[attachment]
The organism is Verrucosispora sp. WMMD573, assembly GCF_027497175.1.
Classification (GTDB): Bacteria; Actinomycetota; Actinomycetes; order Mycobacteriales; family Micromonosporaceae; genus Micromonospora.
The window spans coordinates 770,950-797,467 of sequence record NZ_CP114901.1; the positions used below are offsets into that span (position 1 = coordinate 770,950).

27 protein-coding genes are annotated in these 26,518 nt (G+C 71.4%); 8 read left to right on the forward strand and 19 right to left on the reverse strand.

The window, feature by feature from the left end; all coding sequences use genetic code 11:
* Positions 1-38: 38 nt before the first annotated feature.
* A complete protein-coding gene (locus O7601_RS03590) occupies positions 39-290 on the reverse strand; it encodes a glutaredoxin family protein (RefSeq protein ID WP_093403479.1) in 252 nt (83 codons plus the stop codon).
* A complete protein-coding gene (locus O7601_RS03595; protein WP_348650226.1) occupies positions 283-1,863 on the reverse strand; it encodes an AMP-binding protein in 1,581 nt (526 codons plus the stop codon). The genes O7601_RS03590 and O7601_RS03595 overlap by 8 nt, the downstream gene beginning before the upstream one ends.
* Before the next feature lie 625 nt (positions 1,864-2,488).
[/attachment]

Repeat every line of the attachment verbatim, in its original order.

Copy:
The organism is Verrucosispora sp. WMMD573, assembly GCF_027497175.1.
Classification (GTDB): Bacteria; Actinomycetota; Actinomycetes; order Mycobacteriales; family Micromonosporaceae; genus Micromonospora.
The window spans coordinates 770,950-797,467 of sequence record NZ_CP114901.1; the positions used below are offsets into that span (position 1 = coordinate 770,950).

27 protein-coding genes are annotated in these 26,518 nt (G+C 71.4%); 8 read left to right on the forward strand and 19 right to left on the reverse strand.

The window, feature by feature from the left end; all coding sequences use genetic code 11:
* Positions 1-38: 38 nt before the first annotated feature.
* A complete protein-coding gene (locus O7601_RS03590) occupies positions 39-290 on the reverse strand; it encodes a glutaredoxin family protein (RefSeq protein ID WP_093403479.1) in 252 nt (83 codons plus the stop codon).
* A complete protein-coding gene (locus O7601_RS03595; protein WP_348650226.1) occupies positions 283-1,863 on the reverse strand; it encodes an AMP-binding protein in 1,581 nt (526 codons plus the stop codon). The genes O7601_RS03590 and O7601_RS03595 overlap by 8 nt, the downstream gene beginning before the upstream one ends.
* Before the next feature lie 625 nt (positions 1,864-2,488).